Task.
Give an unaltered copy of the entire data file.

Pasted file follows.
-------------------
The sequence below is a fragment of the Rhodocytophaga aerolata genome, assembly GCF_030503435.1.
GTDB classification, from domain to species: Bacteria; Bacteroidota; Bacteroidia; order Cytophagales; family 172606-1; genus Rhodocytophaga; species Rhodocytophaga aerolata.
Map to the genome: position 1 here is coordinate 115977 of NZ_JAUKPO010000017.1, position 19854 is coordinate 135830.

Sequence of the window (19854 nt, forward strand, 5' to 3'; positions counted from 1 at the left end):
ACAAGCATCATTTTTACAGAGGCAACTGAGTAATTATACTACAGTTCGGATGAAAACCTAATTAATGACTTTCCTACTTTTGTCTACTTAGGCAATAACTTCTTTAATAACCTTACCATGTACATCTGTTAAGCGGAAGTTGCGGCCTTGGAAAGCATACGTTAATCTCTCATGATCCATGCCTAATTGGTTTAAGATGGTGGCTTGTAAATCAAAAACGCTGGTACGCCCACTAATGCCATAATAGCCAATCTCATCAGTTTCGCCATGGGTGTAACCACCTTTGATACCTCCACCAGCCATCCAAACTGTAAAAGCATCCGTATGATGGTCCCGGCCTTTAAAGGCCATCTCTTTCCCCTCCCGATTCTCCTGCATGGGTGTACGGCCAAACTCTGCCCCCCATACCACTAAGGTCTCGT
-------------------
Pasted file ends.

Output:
The sequence below is a fragment of the Rhodocytophaga aerolata genome, assembly GCF_030503435.1.
GTDB classification, from domain to species: Bacteria; Bacteroidota; Bacteroidia; order Cytophagales; family 172606-1; genus Rhodocytophaga; species Rhodocytophaga aerolata.
Map to the genome: position 1 here is coordinate 115977 of NZ_JAUKPO010000017.1, position 19854 is coordinate 135830.

Sequence of the window (19854 nt, forward strand, 5' to 3'; positions counted from 1 at the left end):
ACAAGCATCATTTTTACAGAGGCAACTGAGTAATTATACTACAGTTCGGATGAAAACCTAATTAATGACTTTCCTACTTTTGTCTACTTAGGCAATAACTTCTTTAATAACCTTACCATGTACATCTGTTAAGCGGAAGTTGCGGCCTTGGAAAGCATACGTTAATCTCTCATGATCCATGCCTAATTGGTTTAAGATGGTGGCTTGTAAATCAAAAACGCTGGTACGCCCACTAATGCCATAATAGCCAATCTCATCAGTTTCGCCATGGGTGTAACCACCTTTGATACCTCCACCAGCCATCCAAACTGTAAAAGCATCCGTATGATGGTCCCGGCCTTTAAAGGCCATCTCTTTCCCCTCCCGATTCTCCTGCATGGGTGTACGGCCAAACTCTGCCCCCCATACCACTAAGGTCTCGT